Austin students score higher on ACT’s; Composite score rises by .7 compared to 2016

Published 8:14 am Monday, September 18, 2017

Austin High School students scored higher on the 2017 round of ACT testing than they did in 2016, bringing in a composite score of 19.7, compared to 19.0 a year ago.

Although the composite score was under the state average of 21.5, John Alberts, executive director of educational services, said the district was happy with the gain, that included higher scores in every category in the test — English, science, math and reading — as well. A total of 262 students took the test.

ACT provides a measure of skills needed for success in the first year of college. Tests are administered to every junior who wishes to take it at high school. The district pays for the initial round; some students elect to retake the test in order to increase their score.

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Scores are used by most Midwest colleges as part of their entrance requirements. The 2017 score reflects the testing of students who graduated last spring. The highest score, based on a 36-point score, was 33.

“We are very happy” with the uptick in the composite, which has generally hovered between 19 and 20 over the past five years, Alberts said, although more students are taking the test today than in 2013.

The biggest advance came in English, where students went from a score of 17.1 a year ago to 18 this year; and in reading, where students scored 20.4, compared to 19.5 in 2016.

Results, though, trigger more than just a test score for students; district personnel use the information as one more way to evaluate “how the school is delivering what our students need,” Alberts said.

Officials study the range of scores, from highest to lowest, to detect changes and patterns.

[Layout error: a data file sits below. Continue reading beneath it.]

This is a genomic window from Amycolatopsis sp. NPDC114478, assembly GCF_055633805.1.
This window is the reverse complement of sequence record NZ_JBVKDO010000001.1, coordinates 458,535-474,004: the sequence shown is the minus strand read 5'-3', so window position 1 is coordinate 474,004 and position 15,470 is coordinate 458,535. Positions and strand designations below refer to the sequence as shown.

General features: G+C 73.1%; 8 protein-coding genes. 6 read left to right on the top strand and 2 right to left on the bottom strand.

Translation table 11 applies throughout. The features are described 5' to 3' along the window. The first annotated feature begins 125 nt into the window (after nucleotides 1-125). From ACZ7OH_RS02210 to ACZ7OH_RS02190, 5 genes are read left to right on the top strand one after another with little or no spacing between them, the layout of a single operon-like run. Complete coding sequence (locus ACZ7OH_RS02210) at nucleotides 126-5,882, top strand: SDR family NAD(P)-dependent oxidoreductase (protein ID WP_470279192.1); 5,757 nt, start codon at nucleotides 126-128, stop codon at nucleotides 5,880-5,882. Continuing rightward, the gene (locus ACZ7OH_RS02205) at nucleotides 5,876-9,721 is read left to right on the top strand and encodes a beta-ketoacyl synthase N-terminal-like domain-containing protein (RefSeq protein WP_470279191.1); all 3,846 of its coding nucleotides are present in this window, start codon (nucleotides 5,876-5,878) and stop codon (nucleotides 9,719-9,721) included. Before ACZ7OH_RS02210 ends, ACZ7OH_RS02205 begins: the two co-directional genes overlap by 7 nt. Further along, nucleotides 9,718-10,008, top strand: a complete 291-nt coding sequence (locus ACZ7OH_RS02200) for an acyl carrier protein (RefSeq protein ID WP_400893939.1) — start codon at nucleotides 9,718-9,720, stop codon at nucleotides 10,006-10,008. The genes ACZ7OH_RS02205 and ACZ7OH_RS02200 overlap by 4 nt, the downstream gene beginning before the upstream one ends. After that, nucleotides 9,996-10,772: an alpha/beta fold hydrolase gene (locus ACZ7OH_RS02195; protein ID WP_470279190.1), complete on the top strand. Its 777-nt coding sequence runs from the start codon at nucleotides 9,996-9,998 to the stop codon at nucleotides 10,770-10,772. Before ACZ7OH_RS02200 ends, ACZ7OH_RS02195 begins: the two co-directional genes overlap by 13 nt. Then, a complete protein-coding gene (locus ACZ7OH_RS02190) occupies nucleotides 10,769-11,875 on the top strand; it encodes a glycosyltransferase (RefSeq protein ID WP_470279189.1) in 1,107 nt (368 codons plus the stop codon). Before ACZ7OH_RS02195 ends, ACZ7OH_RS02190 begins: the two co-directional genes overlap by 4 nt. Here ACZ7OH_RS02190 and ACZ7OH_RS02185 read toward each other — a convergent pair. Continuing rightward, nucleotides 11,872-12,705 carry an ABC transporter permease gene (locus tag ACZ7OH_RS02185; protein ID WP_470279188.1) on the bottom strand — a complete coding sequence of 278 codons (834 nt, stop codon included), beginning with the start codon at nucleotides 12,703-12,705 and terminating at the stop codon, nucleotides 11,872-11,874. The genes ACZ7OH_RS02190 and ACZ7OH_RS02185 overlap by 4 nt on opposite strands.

“Overall, we’ve found we’ve been fairly consistent in our scores (over the years), when you look farther into the details” given as a part of ACT results, he said.

That includes a breakdown of students taking more advanced work, or Advanced Placement classes, compared to students who take more general courses. ACT results show, as educators know, the “more rigorous the coursework, the better the scores,” Alberts said.

For instance, Austin students who took higher level math or science courses always exceeded the state average — at times, significantly. Looked at another way, the top 10 percent of the school’s scores had a composite score of almost 30; the top 20 percent, 27.8; top 30 percent, 26.3.

While the lesson is not only that rigor is good, it also signals the ongoing need to identify students “who also have the potential to take some of our higher level courses. but don’t, for a variety of reasons,” he said.

Some might be first-generation students who may not even be aware of the courses. Or, they may lack support from parents who may also be unfamiliar with such classes. APS has a highly diverse student population, where language might also be a challenge.

There are programs that provide help, such as AVID (Advancement Via Individual Determination) for students who score just below advanced placement levels; and an ongoing commitment by staff to provide the help needed so students are successful, Alberts said.

There will always be high and low-scoring students — and Alberts said, “and we know that students show potential and ability at different phases of life.”

Still, he said, “We will continue to work to provide for all of our students, to help them find their path, coming out of high school.”